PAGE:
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# Classical Mechanics

by Ron Kurtus

** Classical Mechanics** (or

*Newtonian Mechanics*) is a field of Mechanics in Physics, consisting of the study of the motion of objects under normal conditions. The field can be divided into Kinematics, Dynamics, and Statics.

Questions you may have include:

- What is Kinematics?
- What is Dynamics?
- What is Statics?

This lesson will answer those questions. Useful tool: Units Conversion

## Kinematics

Classical Kinematics is the study of the motion of objects or groups of objects *without considering the forces* that cause the motion. It is primarily the study of position and speed, including linear and rotational motion.

The simplest application of kinematics is for particle motion, both translational and rotational. The next level of complexity comes from the introduction of rigid bodies, which are collections of particles having time invariant distances between themselves.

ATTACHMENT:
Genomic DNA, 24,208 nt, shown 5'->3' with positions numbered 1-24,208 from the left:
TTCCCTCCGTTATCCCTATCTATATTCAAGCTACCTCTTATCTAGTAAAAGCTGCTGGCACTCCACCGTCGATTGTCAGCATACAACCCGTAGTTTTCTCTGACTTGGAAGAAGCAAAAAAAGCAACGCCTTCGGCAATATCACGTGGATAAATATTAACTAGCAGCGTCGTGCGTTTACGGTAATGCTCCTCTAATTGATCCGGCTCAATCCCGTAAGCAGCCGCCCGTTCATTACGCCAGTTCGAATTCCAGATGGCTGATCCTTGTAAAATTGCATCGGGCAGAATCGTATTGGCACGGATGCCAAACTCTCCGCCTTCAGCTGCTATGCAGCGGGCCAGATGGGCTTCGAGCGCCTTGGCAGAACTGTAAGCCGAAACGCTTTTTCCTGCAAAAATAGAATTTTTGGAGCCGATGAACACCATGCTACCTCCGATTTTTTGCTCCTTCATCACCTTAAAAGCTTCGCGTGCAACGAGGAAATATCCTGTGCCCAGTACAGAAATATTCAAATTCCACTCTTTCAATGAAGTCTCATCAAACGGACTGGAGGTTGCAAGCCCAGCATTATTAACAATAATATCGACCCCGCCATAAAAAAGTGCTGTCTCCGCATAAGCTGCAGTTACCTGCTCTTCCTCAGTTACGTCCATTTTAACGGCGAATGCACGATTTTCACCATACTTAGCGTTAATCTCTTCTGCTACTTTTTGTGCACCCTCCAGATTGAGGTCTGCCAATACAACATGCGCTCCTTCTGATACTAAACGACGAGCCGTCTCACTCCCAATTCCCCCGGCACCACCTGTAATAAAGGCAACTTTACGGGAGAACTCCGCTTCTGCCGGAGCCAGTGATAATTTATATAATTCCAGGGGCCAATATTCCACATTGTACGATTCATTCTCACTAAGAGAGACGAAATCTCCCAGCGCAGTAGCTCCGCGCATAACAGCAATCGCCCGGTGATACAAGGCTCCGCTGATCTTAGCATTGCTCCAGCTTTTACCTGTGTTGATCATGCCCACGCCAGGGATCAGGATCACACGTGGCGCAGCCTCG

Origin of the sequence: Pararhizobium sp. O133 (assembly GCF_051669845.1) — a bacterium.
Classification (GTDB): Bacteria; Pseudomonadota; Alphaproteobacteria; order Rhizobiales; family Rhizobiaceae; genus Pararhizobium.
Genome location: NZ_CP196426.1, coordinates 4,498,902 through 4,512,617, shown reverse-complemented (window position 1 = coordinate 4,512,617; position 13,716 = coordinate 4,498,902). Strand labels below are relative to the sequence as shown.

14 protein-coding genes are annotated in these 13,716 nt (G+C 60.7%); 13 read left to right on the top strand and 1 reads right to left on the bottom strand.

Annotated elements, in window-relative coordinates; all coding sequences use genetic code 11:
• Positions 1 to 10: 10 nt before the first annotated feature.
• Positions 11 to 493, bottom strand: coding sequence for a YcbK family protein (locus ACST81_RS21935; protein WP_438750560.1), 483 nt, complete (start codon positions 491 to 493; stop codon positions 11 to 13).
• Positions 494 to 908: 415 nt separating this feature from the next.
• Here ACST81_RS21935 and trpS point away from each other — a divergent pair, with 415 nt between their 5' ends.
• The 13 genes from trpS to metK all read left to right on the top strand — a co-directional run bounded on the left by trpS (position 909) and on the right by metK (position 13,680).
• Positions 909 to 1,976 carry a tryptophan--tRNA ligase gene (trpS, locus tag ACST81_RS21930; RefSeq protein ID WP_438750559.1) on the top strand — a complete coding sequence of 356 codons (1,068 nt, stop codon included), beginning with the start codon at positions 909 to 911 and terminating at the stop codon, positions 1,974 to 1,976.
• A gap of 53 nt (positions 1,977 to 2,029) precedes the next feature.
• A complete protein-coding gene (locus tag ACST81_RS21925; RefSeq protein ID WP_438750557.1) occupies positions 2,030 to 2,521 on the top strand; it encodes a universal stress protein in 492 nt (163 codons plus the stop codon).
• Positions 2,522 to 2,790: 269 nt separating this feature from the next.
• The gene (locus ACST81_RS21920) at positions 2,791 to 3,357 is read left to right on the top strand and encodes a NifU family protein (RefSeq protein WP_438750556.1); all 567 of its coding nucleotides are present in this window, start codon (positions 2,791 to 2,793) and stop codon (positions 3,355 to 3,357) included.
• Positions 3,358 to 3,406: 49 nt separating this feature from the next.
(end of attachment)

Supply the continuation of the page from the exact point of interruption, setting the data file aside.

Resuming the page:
## Dynamics

Classical Dynamics is concerned with the relationship between the motion of bodies and its causes, namely the *forces* acting on the bodies and the properties of those bodies (particularly mass and moment of inertia).

## Statics

Statics is the branch of mechanics concerned with the analysis of loads. such as force, torque, and moment on physical systems that are in static equilibrium, which is where the relative positions of subsystems do not vary over time. When in static equilibrium, the system is either at rest, or its center of mass moves at constant velocity.

## Summary

Classical Mechanics is the study of the motion of objects under normal conditions. Kinematics concerns motion without considering forces causing the motion. Dynamics concerns motion and forces. Statics concerns analysis of forces and loads in a static situation.

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## Resources and references

### Websites

**Classical mechanics** - Wikipedia

**Mechanics outline** - HyperPhysics

### Books

(Notice: The *School for Champions* may earn commissions from book purchases)

**Top-rated books on Physics of Mechanics**

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## Where are you now?

## Classical Mechanics